In the 12 months leading up to the official gifting Ceremony, the Australian contributing partners worked closely with Nagasaki City through a formal design and approval process. The Australian proposal was received positively by Nagasaki City and a prominent site was allocated on the central promenade of the Peace Park for the sculpture. The official gifting and unveiling of the sculpture was held on 18th April 2016. Click here to listen to a radio podcast featuring excerpts from the official gifting Ceremony and interviews with participants; and radio interview with artist Steve Harrison and creative producer Paul Brown here. The behind the scenes documentation process for the project can be viewed here.
The sculpture design is linked with an existing community arts sculpture project (with Alphaville and Nuclear Futures) being run with remote Indigenous communities in South Australia whose recent history relates to the British nuclear tests of the 1950s at Maralinga. In 2014 the Yalata men’s sculpture project was initiated to support local artists and community participation in arts activities. Across the several sculptures developed, the Yalata sculpture group’s focus evolved to depict the history of family migration, family life, and the search for peace and harmony, and to use sculptures to send ‘messages’ within community and to other atomic survivor communities in Australia and overseas. The sculpture project has been led by professional artist John Turpie via Yalata-based creative residencies. The group is responsible for designing the sculpture gifted to Nagasaki.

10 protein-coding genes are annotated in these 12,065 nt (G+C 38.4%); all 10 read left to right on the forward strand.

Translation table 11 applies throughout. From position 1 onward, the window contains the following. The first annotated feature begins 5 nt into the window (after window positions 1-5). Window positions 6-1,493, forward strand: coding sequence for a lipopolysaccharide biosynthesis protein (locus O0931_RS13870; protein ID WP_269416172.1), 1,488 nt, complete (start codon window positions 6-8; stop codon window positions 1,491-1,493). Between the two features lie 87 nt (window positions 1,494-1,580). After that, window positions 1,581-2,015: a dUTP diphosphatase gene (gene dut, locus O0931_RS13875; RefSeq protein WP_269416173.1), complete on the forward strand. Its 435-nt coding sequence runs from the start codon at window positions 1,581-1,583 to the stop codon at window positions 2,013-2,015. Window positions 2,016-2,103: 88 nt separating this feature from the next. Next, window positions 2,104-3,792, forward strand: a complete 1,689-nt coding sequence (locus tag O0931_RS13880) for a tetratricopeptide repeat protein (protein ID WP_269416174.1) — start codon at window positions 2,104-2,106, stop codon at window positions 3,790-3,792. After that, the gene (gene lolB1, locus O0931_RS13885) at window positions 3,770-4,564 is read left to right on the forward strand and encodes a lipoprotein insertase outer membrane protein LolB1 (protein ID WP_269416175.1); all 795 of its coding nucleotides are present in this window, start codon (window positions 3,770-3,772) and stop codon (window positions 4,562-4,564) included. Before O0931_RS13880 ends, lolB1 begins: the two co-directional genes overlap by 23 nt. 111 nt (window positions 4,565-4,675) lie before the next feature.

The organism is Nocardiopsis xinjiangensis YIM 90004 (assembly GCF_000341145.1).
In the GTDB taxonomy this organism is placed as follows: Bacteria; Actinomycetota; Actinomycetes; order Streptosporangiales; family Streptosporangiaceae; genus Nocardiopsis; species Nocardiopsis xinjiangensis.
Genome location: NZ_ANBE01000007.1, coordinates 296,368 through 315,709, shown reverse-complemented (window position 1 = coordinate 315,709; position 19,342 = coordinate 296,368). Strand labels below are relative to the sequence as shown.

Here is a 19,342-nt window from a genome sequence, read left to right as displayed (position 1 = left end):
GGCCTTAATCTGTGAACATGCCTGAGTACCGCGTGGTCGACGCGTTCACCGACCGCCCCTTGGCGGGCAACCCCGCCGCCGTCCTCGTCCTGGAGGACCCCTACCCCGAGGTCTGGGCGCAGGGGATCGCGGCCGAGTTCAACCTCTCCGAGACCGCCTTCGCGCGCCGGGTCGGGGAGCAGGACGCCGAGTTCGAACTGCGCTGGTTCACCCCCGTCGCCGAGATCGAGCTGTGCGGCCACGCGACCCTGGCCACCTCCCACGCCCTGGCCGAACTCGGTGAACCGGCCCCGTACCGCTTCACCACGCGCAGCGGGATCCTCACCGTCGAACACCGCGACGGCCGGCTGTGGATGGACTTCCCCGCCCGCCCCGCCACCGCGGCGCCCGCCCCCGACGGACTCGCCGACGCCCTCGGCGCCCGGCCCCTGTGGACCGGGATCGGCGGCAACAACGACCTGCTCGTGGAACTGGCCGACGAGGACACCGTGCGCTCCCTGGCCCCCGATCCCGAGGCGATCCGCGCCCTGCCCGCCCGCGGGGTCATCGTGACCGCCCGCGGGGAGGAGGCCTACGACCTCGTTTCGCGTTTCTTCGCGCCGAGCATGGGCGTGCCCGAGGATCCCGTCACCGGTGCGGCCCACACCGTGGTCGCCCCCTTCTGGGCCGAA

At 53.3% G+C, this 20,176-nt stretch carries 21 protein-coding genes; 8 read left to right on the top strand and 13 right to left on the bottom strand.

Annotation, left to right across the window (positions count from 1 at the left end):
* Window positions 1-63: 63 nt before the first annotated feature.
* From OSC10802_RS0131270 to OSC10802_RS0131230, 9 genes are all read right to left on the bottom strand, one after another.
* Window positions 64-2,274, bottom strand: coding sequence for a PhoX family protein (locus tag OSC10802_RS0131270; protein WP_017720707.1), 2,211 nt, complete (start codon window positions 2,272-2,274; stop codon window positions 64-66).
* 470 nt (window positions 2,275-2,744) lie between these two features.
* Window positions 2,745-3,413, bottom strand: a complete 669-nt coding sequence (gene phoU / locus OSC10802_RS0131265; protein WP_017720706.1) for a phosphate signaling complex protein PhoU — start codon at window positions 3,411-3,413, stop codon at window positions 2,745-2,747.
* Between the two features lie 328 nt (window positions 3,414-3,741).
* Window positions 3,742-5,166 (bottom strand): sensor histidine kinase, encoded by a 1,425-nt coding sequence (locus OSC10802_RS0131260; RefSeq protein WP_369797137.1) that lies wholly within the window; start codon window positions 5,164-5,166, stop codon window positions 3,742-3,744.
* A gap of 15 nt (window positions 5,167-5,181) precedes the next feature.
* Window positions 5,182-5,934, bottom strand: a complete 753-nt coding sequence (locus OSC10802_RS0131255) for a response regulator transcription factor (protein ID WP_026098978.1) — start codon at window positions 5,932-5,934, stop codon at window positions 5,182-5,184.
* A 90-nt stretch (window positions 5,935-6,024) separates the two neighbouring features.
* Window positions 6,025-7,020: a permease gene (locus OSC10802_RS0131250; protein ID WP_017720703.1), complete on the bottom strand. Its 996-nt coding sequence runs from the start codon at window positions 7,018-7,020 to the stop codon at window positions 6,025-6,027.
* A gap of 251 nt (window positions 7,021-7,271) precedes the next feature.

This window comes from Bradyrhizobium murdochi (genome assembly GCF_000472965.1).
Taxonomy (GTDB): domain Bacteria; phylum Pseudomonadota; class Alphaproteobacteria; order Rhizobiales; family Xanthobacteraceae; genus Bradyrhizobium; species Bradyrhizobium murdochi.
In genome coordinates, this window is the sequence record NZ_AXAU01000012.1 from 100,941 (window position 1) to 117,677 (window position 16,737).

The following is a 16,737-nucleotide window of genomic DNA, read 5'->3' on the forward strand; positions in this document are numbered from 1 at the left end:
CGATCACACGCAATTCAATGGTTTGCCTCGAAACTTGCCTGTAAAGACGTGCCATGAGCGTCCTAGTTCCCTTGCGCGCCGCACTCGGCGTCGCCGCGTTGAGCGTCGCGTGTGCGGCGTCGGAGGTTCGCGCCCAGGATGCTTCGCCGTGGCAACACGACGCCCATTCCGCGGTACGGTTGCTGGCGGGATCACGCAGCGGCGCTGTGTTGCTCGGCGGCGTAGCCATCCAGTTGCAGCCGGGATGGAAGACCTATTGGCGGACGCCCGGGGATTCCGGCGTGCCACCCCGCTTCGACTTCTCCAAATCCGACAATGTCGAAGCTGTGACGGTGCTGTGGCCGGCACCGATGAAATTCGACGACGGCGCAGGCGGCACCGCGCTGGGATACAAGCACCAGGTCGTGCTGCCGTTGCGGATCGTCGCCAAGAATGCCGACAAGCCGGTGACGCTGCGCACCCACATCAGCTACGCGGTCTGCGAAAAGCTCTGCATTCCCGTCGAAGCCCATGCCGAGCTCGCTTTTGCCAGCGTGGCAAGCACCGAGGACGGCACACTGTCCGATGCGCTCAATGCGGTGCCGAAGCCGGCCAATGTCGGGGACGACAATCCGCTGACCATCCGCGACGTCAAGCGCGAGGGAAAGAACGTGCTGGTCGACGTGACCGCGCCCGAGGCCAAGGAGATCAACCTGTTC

For the Nagasaki Peace Park artwork gifted, there is considerable meaning in the central sculpture and also in the process by which it is produced and gifted: a piti (dish) cast in bronze from original carved wood, will be placed as if cradled by the branches of a tree. Piti are used to carry food, water and other materials, and also serve as cradles for young children. The piti, as the central motif, represents the gift of peace, with the tree its ultimate donor. The sculpture represents the sharing of resources between families, communities and nations for peace and harmony. See Recent Post for more details.
The initiative involves City of Fremantle as lead city for Mayors for Peace (Australia), Yalata Community Council, the Maralinga Tjarutja Council, Nuclear Futures program (Alphaville), and with support from the Australian Government through the Australia Council, its arts funding and advisory body, and the Graham F. Smith Peace Foundation, City of Subiaco and City of Cockburn. The project is not-for-profit and is administered by Alphaville. City of Fremantle representatives working on the project included Mayor Brad Pettitt and Mayors for Peace working group members Elizabeth PO’ and Adrian Glamorgan. The core creative team for the sculpture design included: Russell Bryant (Yalata men’s sculpture group), Steve Harrison (Yalata men’s sculpture group), John Turpie (artist in residence/ lead sculptor), and Tom Reeves (Bronze artist) and foundry team. Alphaville contributors included Nuclear Futures’ Paul Brown (Creative Producer), Ellise Barkley (Production Manager), Rico Ishii (Cultural Liaison and translator), Jessie Boylan (Photomedia artist/ documentation) and Linda Dement (Digital Media Designer).